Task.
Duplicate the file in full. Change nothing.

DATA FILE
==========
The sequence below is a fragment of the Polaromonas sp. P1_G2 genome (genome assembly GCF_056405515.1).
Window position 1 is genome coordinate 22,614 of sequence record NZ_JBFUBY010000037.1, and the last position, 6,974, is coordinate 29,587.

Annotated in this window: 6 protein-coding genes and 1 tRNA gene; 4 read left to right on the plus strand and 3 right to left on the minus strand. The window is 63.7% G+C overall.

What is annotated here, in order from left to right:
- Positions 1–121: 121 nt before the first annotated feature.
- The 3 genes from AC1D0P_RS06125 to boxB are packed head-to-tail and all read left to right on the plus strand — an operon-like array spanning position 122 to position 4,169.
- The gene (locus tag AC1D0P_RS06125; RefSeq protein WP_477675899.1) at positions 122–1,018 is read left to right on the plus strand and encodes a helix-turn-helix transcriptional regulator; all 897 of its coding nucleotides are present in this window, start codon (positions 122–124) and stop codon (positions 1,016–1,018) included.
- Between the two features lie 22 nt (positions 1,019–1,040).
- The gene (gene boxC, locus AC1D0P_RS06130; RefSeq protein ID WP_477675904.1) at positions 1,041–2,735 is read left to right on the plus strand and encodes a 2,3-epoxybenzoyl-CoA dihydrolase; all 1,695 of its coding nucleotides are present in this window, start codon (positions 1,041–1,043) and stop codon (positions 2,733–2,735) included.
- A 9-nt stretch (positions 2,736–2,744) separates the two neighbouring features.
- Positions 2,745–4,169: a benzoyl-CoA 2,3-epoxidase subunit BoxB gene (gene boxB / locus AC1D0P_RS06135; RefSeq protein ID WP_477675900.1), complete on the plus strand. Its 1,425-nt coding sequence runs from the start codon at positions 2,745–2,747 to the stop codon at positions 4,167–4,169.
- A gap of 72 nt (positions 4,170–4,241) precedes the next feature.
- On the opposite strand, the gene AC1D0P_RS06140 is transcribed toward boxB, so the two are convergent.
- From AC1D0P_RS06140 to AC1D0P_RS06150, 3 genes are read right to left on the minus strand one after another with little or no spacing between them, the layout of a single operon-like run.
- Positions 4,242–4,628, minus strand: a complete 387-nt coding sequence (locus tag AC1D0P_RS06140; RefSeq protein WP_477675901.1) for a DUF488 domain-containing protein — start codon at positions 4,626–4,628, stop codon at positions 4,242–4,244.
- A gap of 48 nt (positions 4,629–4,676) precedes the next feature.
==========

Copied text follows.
The sequence below is a fragment of the Polaromonas sp. P1_G2 genome (genome assembly GCF_056405515.1).
Window position 1 is genome coordinate 22,614 of sequence record NZ_JBFUBY010000037.1, and the last position, 6,974, is coordinate 29,587.

Annotated in this window: 6 protein-coding genes and 1 tRNA gene; 4 read left to right on the plus strand and 3 right to left on the minus strand. The window is 63.7% G+C overall.

What is annotated here, in order from left to right:
- Positions 1–121: 121 nt before the first annotated feature.
- The 3 genes from AC1D0P_RS06125 to boxB are packed head-to-tail and all read left to right on the plus strand — an operon-like array spanning position 122 to position 4,169.
- The gene (locus tag AC1D0P_RS06125; RefSeq protein WP_477675899.1) at positions 122–1,018 is read left to right on the plus strand and encodes a helix-turn-helix transcriptional regulator; all 897 of its coding nucleotides are present in this window, start codon (positions 122–124) and stop codon (positions 1,016–1,018) included.
- Between the two features lie 22 nt (positions 1,019–1,040).
- The gene (gene boxC, locus AC1D0P_RS06130; RefSeq protein ID WP_477675904.1) at positions 1,041–2,735 is read left to right on the plus strand and encodes a 2,3-epoxybenzoyl-CoA dihydrolase; all 1,695 of its coding nucleotides are present in this window, start codon (positions 1,041–1,043) and stop codon (positions 2,733–2,735) included.
- A 9-nt stretch (positions 2,736–2,744) separates the two neighbouring features.
- Positions 2,745–4,169: a benzoyl-CoA 2,3-epoxidase subunit BoxB gene (gene boxB / locus AC1D0P_RS06135; RefSeq protein ID WP_477675900.1), complete on the plus strand. Its 1,425-nt coding sequence runs from the start codon at positions 2,745–2,747 to the stop codon at positions 4,167–4,169.
- A gap of 72 nt (positions 4,170–4,241) precedes the next feature.
- On the opposite strand, the gene AC1D0P_RS06140 is transcribed toward boxB, so the two are convergent.
- From AC1D0P_RS06140 to AC1D0P_RS06150, 3 genes are read right to left on the minus strand one after another with little or no spacing between them, the layout of a single operon-like run.
- Positions 4,242–4,628, minus strand: a complete 387-nt coding sequence (locus tag AC1D0P_RS06140; RefSeq protein WP_477675901.1) for a DUF488 domain-containing protein — start codon at positions 4,626–4,628, stop codon at positions 4,242–4,244.
- A gap of 48 nt (positions 4,629–4,676) precedes the next feature.